Stop drinking from the fire hose: Using vectors to get answers you need from your LLM

October 11, 2023
Stop drinking from the fire hose: Using vectors to get answers you need from your LLM

Written by:  Dmytro Tkachenko

Our (data scientists, medical professionals, engineers, CEOs, students, grandmas, employees and everyone in between) requirements for quick, accurate, and relevant information in response to increasingly complex inquiries are forcing new and revised strategies and algorithms to be applied to LLMs. Very large amounts of data and documentation are generally required to produce answers in response to conversation-type questions.  

This blog will explore the technical challenges evolved from our need for insightful information, and how modern retrieval-augmented generation (RAG) frameworks can help in contextual and broader environments – think medical documentation versus Encyclopedia Britannica – to provide a solution. Our goal, unsurprisingly, will be to apply these models to reduce costs, expedite, and improve the accuracy of answers.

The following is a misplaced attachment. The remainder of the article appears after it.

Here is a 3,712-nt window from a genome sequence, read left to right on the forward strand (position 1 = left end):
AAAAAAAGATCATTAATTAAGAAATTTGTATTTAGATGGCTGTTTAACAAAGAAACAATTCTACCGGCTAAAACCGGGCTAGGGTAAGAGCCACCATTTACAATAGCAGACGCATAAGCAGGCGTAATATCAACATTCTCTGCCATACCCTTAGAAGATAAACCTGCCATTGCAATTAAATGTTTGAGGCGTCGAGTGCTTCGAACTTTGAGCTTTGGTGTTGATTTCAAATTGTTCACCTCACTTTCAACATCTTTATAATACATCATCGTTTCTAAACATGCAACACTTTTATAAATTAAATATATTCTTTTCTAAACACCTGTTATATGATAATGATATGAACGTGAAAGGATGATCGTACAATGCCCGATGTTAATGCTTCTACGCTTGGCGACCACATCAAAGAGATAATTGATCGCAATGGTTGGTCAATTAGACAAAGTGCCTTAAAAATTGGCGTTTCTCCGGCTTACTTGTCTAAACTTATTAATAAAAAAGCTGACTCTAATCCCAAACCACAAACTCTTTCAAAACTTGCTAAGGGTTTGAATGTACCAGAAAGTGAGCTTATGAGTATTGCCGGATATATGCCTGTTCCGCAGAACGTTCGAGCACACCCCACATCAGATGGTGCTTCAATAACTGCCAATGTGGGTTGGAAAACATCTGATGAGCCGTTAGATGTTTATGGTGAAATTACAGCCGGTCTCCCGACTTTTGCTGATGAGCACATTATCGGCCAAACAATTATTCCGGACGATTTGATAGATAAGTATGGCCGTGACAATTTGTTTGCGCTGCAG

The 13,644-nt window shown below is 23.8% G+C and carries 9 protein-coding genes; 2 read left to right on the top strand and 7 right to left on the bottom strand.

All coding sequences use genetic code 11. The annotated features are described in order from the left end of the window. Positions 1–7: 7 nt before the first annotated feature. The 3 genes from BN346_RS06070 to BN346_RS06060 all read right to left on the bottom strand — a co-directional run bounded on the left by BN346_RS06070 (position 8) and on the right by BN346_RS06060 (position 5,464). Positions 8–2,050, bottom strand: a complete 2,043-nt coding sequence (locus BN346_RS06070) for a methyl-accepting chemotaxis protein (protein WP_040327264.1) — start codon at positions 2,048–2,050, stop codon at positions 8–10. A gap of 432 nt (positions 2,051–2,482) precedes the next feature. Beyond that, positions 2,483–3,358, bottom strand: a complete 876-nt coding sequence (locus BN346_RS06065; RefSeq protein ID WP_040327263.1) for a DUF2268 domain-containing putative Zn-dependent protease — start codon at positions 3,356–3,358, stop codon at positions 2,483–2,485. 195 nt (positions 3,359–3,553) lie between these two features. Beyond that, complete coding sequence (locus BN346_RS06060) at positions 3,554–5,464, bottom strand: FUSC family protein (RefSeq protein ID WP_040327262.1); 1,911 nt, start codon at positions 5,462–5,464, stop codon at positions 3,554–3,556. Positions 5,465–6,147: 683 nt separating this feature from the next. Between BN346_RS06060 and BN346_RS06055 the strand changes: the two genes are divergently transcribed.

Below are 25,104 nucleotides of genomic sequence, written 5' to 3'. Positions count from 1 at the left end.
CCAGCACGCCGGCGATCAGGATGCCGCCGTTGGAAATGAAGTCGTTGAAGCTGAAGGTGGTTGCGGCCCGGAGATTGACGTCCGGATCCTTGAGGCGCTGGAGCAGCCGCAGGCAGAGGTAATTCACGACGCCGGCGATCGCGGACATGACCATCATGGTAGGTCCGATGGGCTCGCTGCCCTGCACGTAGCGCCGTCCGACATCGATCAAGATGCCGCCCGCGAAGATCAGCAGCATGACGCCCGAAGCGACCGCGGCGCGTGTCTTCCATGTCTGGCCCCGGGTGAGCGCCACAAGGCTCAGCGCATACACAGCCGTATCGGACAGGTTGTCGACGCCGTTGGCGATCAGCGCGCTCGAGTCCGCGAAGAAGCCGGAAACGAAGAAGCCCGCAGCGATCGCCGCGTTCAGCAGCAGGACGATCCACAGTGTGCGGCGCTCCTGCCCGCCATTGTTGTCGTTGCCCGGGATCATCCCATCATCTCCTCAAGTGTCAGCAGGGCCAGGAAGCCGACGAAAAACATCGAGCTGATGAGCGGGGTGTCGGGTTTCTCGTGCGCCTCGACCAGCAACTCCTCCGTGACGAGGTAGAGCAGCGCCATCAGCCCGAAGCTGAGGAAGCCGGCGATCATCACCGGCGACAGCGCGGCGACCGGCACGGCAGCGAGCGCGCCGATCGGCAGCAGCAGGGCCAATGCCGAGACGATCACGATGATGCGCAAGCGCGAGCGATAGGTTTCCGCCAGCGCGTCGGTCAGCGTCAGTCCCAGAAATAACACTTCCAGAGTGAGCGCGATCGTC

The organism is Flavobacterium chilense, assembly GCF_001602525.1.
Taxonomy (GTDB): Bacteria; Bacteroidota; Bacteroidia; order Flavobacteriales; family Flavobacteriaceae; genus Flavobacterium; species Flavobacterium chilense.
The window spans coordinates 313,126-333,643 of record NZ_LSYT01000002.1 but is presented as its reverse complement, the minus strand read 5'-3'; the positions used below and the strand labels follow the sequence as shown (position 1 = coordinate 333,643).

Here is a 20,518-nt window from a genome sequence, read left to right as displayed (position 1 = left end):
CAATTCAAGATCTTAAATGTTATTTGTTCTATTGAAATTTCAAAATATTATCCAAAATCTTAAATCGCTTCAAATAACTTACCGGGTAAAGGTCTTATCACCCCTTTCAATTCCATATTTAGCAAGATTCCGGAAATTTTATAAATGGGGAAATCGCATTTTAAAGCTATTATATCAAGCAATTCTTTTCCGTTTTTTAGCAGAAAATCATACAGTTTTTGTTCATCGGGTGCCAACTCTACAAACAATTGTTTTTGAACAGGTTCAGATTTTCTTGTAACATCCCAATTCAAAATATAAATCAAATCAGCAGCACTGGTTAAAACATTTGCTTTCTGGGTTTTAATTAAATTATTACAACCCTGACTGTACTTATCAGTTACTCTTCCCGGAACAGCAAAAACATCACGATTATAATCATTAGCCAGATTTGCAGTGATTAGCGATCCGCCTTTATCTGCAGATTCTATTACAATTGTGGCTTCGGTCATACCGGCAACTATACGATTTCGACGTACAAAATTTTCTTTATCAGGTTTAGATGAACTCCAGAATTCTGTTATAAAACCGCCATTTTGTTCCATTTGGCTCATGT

Problem and Consequences

LLMs have a property called ‘context window’ which determines the number of tokens it can process, including input (prompt) and output (completion) tokens (for more information on tokens, read our previous blog). Recent R&D is pushing context windows to be longer, and industry-leading LLMs like Claude from Anthropic can process up to 100k tokens (roughly 75,000 words).

Still, many business and research applications might benefit from processing even larger volumes of text with LLM, with use cases such as information retrieval, summarization, question/answering, etc. For example, a company might want to index its entire internal knowledge base of documents, reports, customer conversations, and so on – and use an LLM to quickly access this information in a conversation-style format.